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This report is based on functions of the Human Resource department at HSBC Bank. The importance of the human resource function has grown rapidly over the last few years and this report looks at why.

Extracts from this document...

Introduction

Introduction This report is based on functions of the Human Resource department at HSBC Bank. The importance of the human resource function has grown rapidly over the last few years and this report looks at why. In this report there will be suggestions on how HSBC can improve its human resource department. HSBC Midland Bank is one of the major UK clearing banks; it became a member of HSBC in 1992 and is the HSBC Group flagship in the UK and the rest of Europe. The HSBC Group is one of the world's largest financial services organisation and HSBC Holdings plc, is one of the five largest companies in the UK. Through its global network, the group provides a whole range of financial services including: personal, corporate, investment and private banking; trade services; cash management; treasury and capital market services; insurance; consumer and business finance; pension and investment fund management; trustee services; and securities and custody services. The assets of the group at 30th June 1998 were valued at �290 billion. The group has a network of over 5,500 offices in 81 countries, employing 132,000 people. HSBC Midland employs 32,000 people approximately 70% of which work in its 1,740 branches across the UK. The bank has a personal customer base of five and a half million and business customers of over half a million. Midland branches are grouped together locally into five area, Central, Midlands, Southern, Northern and Wales. Midland was voted the best major high street bank in 1998. Midland Bank has been a major force in British banking since the last decades of the nineteenth century. Charles Geach established the first Midland bank in Union Street in Birmingham in 1836, just after the industrial revolution. At the time it was known as the Birmingham and Midland Bank. After expanding in the Midlands, the bank grew nationwide in the 1890s when it bought the Central Bank of London. ...read more.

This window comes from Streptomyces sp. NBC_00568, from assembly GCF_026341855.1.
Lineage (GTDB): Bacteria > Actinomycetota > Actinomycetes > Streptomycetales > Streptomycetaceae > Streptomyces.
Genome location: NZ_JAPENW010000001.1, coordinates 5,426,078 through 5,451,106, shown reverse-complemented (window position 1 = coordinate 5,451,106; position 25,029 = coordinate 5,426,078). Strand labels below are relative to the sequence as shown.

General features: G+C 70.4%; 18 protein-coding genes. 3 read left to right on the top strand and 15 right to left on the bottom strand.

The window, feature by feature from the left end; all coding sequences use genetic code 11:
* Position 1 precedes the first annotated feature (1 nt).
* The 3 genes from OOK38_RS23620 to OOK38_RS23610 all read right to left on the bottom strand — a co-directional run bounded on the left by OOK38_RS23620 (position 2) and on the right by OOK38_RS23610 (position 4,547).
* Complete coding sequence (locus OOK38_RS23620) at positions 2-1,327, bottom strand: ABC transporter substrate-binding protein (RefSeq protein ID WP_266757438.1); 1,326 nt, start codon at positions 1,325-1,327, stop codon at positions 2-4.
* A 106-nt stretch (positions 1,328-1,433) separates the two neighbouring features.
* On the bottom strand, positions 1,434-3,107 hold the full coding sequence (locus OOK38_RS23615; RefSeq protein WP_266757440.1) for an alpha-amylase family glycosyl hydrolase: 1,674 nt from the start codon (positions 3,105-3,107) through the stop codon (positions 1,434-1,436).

Middle

HSBC Training and Development When a new employee is recruited by HSBC, they are immediately placed on a training programme. This can take place within the business or outside the business. HSBC train their employees outside the business, but some new employees are given mentors. The human resources department in HSBC say this a good way for a new employee to train, as the new employee can pick up how to operate in their roles by someone with experience. The human resources department say that both ways of training are very effective, but the training off-site involves travelling to a location outside the business which can be costly whereas the mentor method can be time consuming, so they both have advantages and disadvantages. HSBC employees also still have to go on training programmess as their careers progress. This is so that they can keep developing their skills. When HSBC was fitted with new computer systems, the human resources department selected a few employees for training, so they can get used to the new system and use it with confidence. HSBC say they only send a few employees as these employees can then teach the rest of the employees at HSBC and it will be less costly. HSBC say when an employee is not able to achieve targets set, it could be due to a lack of skills so then the human resources department of HSBC will send them to a training course to improve their skills. HSBC human resources department say 95% of the time when these employees come back from training they will achieve targets that have been set for them. HSBC on the job training A lot of the employees learning and development will take place 'on-the-job'. This could take the form of * Coaching by another employee with experience of the job * Job shadowing - watching another employee and familiarizing themselves with the role * Performing the role under supervision * Self-study to familiarize themselves with procedures (for example, job training aids) ...read more.